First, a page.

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May 21, 2019 6:04 AMPublication: The Southampton Press

New Neighborhood Support For Land Preservation In Lions Head Area Of Springs

May 21, 2019 11:33 AM

East Hampton Town is considering its first purchase of land for preservation in the Lion Head region of Springs, after residents of the area softened their longtime opposition to town acquisitions there.

For years, the Lion Head Beach Association has asked that the town’s Department of Land Management not target properties in the neighborhood for purchase using money from the Community Preservation Fund. The opposition had been based on the fear that any lands the town purchased potentially could become new public parks or access points to the waters of Hog Creek, which would bring more traffic and cars parked on roadsides.

Meanwhile, the town has purchased numerous properties in neighboring waterfront areas of Springs, Clearwater Beach and Gerard Drive, removing existing structures from many of them and creating new green spaces and wild lands along the waterfront.

This spring, members of the Lion Head Association, apparently, had a change of heart.

“There was a time when the residents of Lion Head Beach had been in opposition to any purchase,” said Alex Miller, a resident of the neighborhood that tips the northernmost end of Three Mile Harbor Road. “But … we as a board or members of a community have no right under any law to tell a homeowner who they may sell their property to.”

Mr. Miller and several other residents of the neighborhood told the Town Board last week that they support the town’s purchase of an undeveloped half-acre lot on Isle of Wight Road from its owner, Dale Spencer—as long as they could expect that the land would be left in its natural state and not cleared.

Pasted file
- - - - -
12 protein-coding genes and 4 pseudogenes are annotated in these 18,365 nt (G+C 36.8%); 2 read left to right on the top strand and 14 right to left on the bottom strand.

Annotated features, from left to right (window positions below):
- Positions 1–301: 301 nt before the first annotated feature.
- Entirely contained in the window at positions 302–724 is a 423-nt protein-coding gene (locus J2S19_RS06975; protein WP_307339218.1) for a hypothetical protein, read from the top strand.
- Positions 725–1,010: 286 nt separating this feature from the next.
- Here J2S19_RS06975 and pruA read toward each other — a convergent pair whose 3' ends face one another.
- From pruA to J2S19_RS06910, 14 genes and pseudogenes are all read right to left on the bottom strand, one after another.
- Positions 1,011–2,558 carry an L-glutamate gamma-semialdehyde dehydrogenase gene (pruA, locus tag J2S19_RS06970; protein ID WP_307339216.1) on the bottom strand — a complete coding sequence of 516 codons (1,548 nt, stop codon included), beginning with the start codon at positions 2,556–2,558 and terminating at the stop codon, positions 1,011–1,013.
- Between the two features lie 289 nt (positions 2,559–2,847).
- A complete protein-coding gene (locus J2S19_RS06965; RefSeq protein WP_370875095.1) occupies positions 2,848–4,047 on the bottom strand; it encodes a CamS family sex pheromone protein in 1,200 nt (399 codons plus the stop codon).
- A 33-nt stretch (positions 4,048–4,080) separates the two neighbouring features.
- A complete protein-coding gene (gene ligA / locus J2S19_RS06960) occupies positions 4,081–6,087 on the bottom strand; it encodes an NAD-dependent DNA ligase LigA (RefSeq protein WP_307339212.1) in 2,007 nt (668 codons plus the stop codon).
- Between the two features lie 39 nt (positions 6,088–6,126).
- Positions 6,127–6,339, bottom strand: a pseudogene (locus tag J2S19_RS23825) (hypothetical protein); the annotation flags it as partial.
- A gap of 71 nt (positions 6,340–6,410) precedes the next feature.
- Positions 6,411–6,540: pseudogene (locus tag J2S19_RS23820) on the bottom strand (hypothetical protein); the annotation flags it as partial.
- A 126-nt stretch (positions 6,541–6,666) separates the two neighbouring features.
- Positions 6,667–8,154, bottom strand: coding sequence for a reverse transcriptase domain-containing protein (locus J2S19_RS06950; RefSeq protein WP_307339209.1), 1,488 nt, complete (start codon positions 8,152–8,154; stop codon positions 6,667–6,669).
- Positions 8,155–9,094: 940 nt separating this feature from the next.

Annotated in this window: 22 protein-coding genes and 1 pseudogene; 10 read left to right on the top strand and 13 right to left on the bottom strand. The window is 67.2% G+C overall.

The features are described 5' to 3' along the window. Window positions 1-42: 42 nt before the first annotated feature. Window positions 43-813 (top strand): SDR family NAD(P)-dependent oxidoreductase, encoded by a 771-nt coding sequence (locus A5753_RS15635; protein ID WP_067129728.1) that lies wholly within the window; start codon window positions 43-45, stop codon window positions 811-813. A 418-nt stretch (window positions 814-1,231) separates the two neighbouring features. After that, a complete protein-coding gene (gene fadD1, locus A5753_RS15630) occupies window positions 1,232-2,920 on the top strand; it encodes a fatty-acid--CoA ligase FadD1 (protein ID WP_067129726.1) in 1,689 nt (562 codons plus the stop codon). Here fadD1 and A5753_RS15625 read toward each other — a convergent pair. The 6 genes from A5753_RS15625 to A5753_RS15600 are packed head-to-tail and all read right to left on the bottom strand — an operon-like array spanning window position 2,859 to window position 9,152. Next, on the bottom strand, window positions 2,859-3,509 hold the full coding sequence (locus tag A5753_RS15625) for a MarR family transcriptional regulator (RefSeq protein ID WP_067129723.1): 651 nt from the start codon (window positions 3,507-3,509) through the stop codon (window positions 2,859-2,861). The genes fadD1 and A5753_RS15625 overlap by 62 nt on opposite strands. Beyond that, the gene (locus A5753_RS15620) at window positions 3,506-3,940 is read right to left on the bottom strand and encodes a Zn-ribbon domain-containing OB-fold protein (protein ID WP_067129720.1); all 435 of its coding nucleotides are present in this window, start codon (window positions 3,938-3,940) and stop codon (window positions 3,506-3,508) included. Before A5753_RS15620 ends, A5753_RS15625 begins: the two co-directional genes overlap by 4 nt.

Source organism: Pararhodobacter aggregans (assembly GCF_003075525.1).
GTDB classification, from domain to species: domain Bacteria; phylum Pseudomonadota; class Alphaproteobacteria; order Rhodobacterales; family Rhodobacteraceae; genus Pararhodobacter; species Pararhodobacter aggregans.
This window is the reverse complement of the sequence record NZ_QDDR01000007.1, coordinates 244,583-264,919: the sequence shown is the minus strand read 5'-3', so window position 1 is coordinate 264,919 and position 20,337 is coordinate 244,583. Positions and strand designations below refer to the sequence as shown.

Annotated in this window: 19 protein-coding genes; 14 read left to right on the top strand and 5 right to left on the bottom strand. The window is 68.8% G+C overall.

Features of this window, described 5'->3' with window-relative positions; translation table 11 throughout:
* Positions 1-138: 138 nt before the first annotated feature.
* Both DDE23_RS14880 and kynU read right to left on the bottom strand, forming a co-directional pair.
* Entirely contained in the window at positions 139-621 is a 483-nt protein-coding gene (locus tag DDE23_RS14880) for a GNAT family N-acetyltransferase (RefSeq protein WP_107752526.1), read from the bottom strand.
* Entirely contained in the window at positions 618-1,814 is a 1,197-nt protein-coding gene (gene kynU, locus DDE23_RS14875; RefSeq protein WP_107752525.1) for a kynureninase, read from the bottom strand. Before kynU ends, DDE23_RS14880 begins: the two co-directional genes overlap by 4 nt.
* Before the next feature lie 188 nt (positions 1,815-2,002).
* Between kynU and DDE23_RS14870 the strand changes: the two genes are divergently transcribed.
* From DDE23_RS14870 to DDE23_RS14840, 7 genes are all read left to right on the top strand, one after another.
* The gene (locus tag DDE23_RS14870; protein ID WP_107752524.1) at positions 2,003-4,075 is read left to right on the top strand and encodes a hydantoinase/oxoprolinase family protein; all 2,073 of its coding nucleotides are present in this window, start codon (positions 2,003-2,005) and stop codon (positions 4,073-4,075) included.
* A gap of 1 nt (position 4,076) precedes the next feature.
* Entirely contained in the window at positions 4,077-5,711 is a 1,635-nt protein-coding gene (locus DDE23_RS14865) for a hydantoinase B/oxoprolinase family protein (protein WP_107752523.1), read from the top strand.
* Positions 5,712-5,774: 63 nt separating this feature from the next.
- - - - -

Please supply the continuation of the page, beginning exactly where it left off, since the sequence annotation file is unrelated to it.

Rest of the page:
The support for the land deal is not complete, however. Mr. Miller indicated that he expected there would be other residents who would object.

Indeed, Scott Wilson, the town’s director of land management, told the Town Board that the homeowners association had officially asked the town not to push through the purchase until it discusses the proposal with its members.

Instead, Mr. Wilson introduced a resolution to add 87 Isle of Wight Road to the list of properties on the town’s CPF project plan, but not to move forward with the purchase, which will require an additional public vetting. He said the association and the town’s Nature Preserve Committee are already discussing plans for the land.

“They primary purpose of this [purchase] is water quality and open space,” Mr. Wilson said. “There is no intent to change this property in any way.”

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